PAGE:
The occurrence of gaps caused by dropping off or adding individual composite tows can be approximately calculated using the control data supplied to the fiber placement machine. In order to operate the fiber placement machine, it is necessary to model the surface upon which the composite prepreg is placed. Such modeling includes determining the location of all tow drop-offs and additions. Using such control data, the position and size of the triangular-shaped gap at the terminal end of terminated tows can be calculated. Software packages to perform such calculations are commercially available from such manufacturers as Cincinnati Milicron, Cincinnati, Ohio.
The occurrence of gaps due to factors other than tow additions or terminations are difficult, if not impossible, to accurately predict. Numerous physical phenomena contribute to the occurrence of such gaps. Some of the contributing variables include: (1) variations in tow widths, (2) twisted fibers or resin build-ups in individual tows, (3) the spool tension and surface adherence on each tow, (4) the steering radius of the fiber placement head or radius of curvature of the compaction. roller, (5) overlap, foreign materials, or gaps in the underlying substrate, (6) environmental factors such as temperature and humidity affecting the behavior of the individual tows, etc.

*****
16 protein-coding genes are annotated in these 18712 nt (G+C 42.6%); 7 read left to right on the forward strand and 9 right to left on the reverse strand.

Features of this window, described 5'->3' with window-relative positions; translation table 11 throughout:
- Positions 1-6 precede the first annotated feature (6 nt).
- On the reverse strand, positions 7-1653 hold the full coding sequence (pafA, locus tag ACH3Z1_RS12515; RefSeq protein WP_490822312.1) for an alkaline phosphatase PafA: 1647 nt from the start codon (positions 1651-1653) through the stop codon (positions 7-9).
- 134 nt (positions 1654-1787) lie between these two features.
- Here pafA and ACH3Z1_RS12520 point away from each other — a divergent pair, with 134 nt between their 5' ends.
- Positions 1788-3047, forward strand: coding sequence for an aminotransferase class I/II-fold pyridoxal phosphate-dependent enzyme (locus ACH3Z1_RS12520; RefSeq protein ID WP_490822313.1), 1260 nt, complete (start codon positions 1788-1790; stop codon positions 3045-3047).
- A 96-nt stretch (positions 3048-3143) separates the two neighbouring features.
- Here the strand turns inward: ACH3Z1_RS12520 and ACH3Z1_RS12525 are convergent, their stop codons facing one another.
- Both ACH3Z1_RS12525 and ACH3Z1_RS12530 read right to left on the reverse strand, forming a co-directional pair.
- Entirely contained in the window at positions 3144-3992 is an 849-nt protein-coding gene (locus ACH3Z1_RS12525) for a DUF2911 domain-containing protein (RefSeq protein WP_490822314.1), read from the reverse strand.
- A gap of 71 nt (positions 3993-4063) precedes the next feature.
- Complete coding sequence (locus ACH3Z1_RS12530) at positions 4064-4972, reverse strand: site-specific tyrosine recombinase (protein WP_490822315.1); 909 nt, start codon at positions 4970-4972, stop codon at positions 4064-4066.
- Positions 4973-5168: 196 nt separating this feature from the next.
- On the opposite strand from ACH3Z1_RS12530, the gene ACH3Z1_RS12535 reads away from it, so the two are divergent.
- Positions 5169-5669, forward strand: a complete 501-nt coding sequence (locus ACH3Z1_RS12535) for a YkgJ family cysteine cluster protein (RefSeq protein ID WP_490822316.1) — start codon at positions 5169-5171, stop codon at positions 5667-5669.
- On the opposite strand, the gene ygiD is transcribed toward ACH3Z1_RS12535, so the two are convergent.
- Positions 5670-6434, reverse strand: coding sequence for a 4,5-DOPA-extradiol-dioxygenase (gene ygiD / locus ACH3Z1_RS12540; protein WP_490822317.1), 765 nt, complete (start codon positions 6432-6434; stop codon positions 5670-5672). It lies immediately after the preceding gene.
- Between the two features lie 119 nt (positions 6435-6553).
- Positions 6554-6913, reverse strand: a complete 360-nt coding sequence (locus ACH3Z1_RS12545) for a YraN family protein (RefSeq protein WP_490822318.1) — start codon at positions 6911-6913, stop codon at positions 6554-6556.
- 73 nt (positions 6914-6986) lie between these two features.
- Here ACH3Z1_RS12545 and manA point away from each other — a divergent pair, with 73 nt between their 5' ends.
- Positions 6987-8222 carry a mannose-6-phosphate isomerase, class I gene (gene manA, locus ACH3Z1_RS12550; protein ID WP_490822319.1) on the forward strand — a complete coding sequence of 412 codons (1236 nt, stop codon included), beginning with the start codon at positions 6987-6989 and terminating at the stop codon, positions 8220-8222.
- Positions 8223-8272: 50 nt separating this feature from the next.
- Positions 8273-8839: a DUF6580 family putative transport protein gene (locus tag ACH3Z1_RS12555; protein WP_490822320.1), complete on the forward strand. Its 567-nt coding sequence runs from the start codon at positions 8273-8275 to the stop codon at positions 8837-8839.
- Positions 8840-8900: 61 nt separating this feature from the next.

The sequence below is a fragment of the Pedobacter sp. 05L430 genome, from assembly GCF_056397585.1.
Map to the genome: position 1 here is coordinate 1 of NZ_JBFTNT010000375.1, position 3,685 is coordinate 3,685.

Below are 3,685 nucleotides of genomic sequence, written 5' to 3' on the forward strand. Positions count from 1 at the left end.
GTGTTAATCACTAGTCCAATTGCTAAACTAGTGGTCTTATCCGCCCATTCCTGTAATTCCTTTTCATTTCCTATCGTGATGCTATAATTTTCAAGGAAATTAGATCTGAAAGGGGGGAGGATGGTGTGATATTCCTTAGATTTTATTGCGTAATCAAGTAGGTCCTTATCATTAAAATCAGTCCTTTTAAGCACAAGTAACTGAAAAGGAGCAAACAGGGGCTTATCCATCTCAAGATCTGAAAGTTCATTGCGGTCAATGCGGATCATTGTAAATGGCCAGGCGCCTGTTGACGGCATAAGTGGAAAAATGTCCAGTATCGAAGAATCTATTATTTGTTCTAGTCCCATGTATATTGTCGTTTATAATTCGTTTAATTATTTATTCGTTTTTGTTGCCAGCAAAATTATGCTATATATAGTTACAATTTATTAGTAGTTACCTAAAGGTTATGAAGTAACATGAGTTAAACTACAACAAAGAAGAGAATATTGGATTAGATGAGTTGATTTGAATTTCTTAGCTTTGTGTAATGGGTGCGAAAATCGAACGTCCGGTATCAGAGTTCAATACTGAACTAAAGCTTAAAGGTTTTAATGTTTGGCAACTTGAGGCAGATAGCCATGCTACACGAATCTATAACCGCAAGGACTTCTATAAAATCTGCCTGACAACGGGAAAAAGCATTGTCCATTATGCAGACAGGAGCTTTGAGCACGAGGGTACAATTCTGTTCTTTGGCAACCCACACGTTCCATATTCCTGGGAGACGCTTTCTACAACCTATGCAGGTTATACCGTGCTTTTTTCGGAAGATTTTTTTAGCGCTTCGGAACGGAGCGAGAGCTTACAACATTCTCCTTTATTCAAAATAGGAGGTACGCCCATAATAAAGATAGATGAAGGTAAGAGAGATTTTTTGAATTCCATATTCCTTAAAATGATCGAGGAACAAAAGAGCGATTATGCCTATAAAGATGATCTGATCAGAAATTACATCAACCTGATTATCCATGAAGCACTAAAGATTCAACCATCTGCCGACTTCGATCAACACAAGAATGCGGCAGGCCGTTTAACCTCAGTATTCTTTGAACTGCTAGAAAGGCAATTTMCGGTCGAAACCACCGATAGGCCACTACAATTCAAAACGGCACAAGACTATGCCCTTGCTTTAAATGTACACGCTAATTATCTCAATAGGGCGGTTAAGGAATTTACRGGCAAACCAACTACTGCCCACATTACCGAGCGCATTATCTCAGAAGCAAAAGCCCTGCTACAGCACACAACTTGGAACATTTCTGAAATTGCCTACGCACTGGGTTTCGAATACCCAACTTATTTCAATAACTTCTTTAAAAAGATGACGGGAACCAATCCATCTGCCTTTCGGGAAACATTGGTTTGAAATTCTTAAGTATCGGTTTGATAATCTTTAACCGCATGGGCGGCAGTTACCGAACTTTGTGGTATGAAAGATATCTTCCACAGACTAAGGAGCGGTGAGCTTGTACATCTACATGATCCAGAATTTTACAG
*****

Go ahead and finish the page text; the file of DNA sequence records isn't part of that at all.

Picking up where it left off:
The occurrence of gaps between individual tows is also influenced by the contours of the substrate on which the tows are being placed. As illustrated in FIG. 4, gaps are less likely to occur when laying up planar surfaces, such as surface 42, and more likely to occur when laying up tows on surfaces having more complex geometries or acute radiuses of curvature. An estimate of the relative occurrence of gaps associated with surface contours is, from lowest to highest, planar surfaces 42, peak surfaces 44, ridge surfaces 46, saddle ridge surfaces 48, saddle valley surfaces 50, valley surfaces 52, pit surfaces 54, to minimal surfaces 56.
Another contributor to the occurrence of gaps between tows is the "traverse compliance" of the compaction roller. Traverse compliance is the potential for individual tows to lift from the surface of the substrate as the fiber placement head moves across the valley of a convex surface. Such lifting is commonly related to the diameter of the compaction roller compared to the bandwidth of the prepreg being placed.
When parts contain complex geometries or an acute radius of curvature, they are generally laid up manually. Alternatively, if possible they are laid up in a pattern such that the change in surface contour in the direction of movement of the fiber placement head is gradual enough to be accommodated by the fiber placement machine.